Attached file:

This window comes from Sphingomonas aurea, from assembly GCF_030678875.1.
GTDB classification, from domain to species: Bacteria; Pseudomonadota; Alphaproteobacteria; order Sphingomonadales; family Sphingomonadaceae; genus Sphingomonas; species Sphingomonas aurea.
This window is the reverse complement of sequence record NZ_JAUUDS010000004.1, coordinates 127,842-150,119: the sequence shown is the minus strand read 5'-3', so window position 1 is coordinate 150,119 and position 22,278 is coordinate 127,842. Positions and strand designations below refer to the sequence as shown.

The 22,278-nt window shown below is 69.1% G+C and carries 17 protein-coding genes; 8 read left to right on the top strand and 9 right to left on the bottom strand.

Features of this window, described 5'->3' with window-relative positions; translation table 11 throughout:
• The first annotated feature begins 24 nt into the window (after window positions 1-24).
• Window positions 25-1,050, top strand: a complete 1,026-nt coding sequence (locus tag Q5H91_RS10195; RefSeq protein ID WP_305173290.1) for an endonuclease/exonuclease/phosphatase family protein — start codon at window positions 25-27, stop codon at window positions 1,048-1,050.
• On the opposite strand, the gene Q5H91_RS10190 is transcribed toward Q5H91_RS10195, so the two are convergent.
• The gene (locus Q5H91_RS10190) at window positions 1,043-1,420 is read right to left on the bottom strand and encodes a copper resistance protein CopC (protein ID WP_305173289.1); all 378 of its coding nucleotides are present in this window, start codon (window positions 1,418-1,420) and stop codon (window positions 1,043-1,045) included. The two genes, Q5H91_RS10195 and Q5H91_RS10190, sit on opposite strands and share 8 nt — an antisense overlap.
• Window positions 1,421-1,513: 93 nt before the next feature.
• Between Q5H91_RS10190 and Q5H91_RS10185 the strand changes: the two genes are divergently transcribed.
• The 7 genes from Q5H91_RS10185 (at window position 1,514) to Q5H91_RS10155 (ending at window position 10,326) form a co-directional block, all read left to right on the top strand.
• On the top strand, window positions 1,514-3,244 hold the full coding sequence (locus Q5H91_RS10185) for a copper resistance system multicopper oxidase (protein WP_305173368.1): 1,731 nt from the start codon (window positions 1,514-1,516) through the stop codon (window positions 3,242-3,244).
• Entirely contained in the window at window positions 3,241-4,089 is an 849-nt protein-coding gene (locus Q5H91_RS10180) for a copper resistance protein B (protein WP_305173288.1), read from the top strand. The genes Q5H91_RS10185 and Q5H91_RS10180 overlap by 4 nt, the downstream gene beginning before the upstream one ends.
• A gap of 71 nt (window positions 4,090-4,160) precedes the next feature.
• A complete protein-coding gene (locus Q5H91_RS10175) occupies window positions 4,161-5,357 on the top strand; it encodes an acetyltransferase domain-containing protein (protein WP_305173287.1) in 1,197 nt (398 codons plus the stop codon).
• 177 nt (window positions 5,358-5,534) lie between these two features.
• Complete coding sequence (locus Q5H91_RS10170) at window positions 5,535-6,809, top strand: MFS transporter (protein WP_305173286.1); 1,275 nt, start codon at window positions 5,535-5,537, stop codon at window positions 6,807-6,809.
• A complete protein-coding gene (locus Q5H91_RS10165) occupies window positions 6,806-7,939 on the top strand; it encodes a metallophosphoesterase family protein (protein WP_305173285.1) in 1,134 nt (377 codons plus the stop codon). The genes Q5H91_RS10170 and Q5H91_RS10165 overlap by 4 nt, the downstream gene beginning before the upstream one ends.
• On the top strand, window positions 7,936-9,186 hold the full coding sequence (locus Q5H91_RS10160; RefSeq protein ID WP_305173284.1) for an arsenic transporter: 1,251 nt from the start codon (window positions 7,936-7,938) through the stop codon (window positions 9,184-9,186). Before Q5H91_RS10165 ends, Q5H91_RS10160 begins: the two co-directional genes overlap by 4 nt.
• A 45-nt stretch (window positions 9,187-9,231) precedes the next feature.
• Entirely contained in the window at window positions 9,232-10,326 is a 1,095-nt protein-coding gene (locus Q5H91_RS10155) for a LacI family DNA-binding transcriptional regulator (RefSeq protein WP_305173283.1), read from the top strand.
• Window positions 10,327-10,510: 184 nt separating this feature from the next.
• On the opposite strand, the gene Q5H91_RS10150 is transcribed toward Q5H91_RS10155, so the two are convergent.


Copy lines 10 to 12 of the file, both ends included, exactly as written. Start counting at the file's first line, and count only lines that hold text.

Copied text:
• Window positions 1,421-1,513: 93 nt before the next feature.
• Between Q5H91_RS10190 and Q5H91_RS10185 the strand changes: the two genes are divergently transcribed.
• The 7 genes from Q5H91_RS10185 (at window position 1,514) to Q5H91_RS10155 (ending at window position 10,326) form a co-directional block, all read left to right on the top strand.